With significant market penetration and SiriusDecisions predicting a 50% growth in Marketing Automation adoption by next year, there’s little doubt automated lead management is headed for the tipping point. And rightly so if you also buy Forrester’s assessment that companies that excel at lead nurturing generate 50% more sales-ready leads at 33% less cost.
For those who have yet to experience the kind of powerful results Forrester identifies, here are five things we consistently see that hold companies back and pose real threats to reaching a best-in-class position. They are:
- Lack of an in-place and disciplined data integrity strategy. While we all talk about the need to maintain up to date information on prospects, it seems that developing the long-term discipline and resource commitment to keep lists complete, scrubbed and useful remains a challenge. According to NetProspex “State of Marketing Data” benchmark report, which is based on an analysis of 61million records, 84% of marketing databases are “barely functional” with 88% lacking basic firmagraphic information. With email response rates more a challenge than ever before, having a steady stream of clean, segmented data to build opt-ins is no longer a nice to have, it’s essential.
- Restricting your MA tool to email distribution. The automation platforms we work with all do an amazing job distributing and reporting on emails. But many stop there, neglecting to combine the other channel touchpoints; i.e. search, social, live events, web, etc. into one combined automated approach. Following this strategy effectively turns your powerful automation engine into a one-cylinder moped. It may get you where you are going, eventually, but you’re not likely to be happy along the way.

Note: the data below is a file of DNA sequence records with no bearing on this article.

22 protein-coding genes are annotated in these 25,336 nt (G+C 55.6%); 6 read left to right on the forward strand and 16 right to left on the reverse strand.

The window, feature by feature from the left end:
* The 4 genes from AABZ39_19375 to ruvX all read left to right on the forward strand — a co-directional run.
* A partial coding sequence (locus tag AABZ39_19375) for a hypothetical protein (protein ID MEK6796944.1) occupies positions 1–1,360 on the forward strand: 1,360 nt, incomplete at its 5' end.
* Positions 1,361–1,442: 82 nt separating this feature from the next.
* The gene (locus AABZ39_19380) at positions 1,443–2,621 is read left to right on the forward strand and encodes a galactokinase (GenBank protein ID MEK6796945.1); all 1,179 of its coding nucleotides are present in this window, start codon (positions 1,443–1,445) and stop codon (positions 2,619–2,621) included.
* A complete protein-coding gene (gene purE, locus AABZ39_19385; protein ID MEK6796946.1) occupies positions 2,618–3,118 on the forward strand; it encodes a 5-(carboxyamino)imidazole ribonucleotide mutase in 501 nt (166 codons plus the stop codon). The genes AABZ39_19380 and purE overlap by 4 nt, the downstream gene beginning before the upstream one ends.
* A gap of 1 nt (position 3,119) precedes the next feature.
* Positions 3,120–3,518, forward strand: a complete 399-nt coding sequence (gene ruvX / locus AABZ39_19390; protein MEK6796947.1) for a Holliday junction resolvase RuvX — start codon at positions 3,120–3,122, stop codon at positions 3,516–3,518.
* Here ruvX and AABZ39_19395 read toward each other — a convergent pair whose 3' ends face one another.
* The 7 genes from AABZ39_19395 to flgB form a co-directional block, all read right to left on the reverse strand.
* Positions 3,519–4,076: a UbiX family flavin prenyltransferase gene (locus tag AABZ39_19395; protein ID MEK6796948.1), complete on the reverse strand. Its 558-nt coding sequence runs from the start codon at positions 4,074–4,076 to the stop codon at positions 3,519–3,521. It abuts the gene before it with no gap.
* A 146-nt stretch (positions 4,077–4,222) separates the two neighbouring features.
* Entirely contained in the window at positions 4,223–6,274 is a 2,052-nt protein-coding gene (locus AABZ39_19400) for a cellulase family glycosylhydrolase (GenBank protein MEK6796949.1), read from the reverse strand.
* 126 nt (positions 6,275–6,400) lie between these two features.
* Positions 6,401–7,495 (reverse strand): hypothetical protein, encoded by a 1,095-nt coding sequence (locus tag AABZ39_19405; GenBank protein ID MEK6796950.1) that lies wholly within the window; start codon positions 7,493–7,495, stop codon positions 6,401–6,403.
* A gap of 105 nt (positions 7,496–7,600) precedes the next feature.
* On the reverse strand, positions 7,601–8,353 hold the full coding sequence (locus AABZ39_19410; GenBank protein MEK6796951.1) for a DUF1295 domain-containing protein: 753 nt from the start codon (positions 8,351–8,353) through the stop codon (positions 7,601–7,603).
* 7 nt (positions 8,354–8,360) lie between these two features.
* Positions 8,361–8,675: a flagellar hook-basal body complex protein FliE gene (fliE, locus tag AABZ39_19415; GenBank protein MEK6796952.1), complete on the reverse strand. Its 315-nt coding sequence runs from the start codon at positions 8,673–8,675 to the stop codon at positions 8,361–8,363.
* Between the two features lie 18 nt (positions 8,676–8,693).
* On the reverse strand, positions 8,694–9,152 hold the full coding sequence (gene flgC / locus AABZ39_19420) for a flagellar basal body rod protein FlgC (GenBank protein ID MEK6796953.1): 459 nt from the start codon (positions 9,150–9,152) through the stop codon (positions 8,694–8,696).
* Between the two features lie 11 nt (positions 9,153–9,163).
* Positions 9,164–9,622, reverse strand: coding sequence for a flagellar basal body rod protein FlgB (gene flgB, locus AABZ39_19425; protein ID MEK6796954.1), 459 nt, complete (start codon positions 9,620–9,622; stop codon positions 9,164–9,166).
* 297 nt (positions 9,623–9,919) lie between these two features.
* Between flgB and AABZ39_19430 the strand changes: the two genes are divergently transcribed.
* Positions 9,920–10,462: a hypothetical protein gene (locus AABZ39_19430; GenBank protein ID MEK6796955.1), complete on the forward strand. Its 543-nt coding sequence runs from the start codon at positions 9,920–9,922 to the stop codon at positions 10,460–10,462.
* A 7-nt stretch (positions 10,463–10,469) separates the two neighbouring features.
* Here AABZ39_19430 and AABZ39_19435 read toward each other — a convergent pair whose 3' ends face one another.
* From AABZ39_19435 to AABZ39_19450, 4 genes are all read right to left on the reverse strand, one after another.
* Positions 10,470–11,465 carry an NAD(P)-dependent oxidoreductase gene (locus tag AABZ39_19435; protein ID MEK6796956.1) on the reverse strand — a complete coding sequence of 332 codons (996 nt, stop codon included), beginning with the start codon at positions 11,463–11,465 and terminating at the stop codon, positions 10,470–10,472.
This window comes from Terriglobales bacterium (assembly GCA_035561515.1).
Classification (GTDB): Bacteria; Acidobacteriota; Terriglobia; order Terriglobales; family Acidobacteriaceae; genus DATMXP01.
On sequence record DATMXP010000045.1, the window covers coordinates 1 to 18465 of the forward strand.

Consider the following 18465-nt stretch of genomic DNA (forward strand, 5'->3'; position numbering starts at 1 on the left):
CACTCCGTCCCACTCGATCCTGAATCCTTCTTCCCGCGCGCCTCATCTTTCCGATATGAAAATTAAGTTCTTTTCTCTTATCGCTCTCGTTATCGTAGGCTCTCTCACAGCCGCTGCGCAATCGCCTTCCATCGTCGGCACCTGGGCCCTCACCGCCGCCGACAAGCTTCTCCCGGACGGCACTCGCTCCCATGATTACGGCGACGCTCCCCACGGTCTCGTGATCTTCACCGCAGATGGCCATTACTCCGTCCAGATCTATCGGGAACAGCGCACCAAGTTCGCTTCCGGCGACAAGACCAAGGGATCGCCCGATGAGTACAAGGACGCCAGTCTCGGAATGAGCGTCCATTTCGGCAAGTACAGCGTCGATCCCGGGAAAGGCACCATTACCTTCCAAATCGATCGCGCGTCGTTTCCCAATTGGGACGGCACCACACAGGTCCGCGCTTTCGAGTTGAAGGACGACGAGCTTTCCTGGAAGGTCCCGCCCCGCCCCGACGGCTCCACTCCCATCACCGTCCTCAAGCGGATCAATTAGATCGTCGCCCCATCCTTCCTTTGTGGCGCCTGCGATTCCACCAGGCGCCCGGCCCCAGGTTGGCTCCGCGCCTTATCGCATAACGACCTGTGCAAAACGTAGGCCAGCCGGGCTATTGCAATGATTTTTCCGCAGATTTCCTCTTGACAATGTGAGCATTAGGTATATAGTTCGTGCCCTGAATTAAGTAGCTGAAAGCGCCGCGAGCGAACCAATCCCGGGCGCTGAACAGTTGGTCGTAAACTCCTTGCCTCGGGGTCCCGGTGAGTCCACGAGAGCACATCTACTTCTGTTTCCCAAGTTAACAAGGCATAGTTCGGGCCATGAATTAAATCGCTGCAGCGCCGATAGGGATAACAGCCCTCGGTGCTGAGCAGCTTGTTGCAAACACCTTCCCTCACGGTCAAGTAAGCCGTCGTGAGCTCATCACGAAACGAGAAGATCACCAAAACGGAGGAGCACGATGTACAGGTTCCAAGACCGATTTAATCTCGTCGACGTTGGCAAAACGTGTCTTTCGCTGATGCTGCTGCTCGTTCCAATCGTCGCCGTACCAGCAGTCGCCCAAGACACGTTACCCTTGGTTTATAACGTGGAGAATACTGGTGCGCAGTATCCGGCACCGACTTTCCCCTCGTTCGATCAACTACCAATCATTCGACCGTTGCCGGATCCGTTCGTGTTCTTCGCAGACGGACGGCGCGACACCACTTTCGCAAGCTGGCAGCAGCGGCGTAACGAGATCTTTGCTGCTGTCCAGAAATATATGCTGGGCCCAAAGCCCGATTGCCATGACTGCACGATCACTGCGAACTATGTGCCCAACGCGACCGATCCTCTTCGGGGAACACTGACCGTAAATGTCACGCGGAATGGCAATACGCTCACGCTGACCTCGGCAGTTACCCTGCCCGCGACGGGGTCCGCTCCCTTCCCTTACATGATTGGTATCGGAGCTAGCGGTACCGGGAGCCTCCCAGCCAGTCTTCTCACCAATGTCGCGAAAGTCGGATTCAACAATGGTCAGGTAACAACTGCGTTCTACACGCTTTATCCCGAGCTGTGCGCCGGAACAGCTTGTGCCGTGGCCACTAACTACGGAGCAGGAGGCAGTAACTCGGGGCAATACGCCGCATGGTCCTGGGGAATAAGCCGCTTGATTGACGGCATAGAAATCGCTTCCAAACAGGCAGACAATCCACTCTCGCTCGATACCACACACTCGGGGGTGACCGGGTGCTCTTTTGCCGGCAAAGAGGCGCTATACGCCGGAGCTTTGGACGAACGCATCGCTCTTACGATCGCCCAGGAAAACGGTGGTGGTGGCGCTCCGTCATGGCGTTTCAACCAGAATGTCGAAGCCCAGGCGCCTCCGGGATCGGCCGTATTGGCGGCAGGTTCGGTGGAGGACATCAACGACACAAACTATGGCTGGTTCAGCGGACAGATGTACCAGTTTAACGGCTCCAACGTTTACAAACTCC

- Lack of true persona information. Segmentation is critical to marketing success today and knowing not just what keeps your prospect awake at night but how they describe that pain can make the difference when it comes to engagement or indifference. When was the last time you surveyed new customers or prospects to identify how they go about purchasing solutions like yours and what factors go into the process? If that’s been longer than a year, give serious consideration to adding this as a priority.
- Confusing lead nurture campaigns and demand generation campaigns. Let’s take a step back. Lead nurturing, by design, is not the same as an instantly gratifying demand generation effort. If you need an immediate fire hose of leads to satisfy hungry sales reps, do yourself a favor, don’t look to your recently established lead nurture campaigns for vast volumes. Lead nurture programs WILL generate leads and WILL produce higher quality, faster closing leads OVER TIME. It’s just not a quick fix. Ramping up search, expanding telemarketing, attending events and thoughtful retargeting may give the immediate result needed to keep the wolves away until the nurturing efforts catch fire.
- Keeping your sales team at arm’s length. At the end of the day, the job of most BtoB marketing organizations, when it comes to demand generation, is to feed quality leads to the Sales organization to transform into revenue gold. This is unlikely to happen if: Marketing and Sales don’t agree on lead definition, don’t share the same process and goals, don’t follow the same lead management workflow or end up at odds with each other over results. Marketing Automation has been touted as the great equalizer that will bring Sales and Marketing organizations together under a common set of goals and activities to collectively achieve greater performance and efficiency. So far, not so much. As is the case with much of the sub-optimized performance, it’s not the software that’s to blame. Make sure Sales is involved and on board before embarking on any type of long term lead nurture process.
These aren’t the only things that can derail a well-intentioned lead management strategy. But focus on these can help avoid some serious mis-steps. I’d be thrilled to hear your own experiences and if you have any additional pitfalls to add to the list. Drop us a note.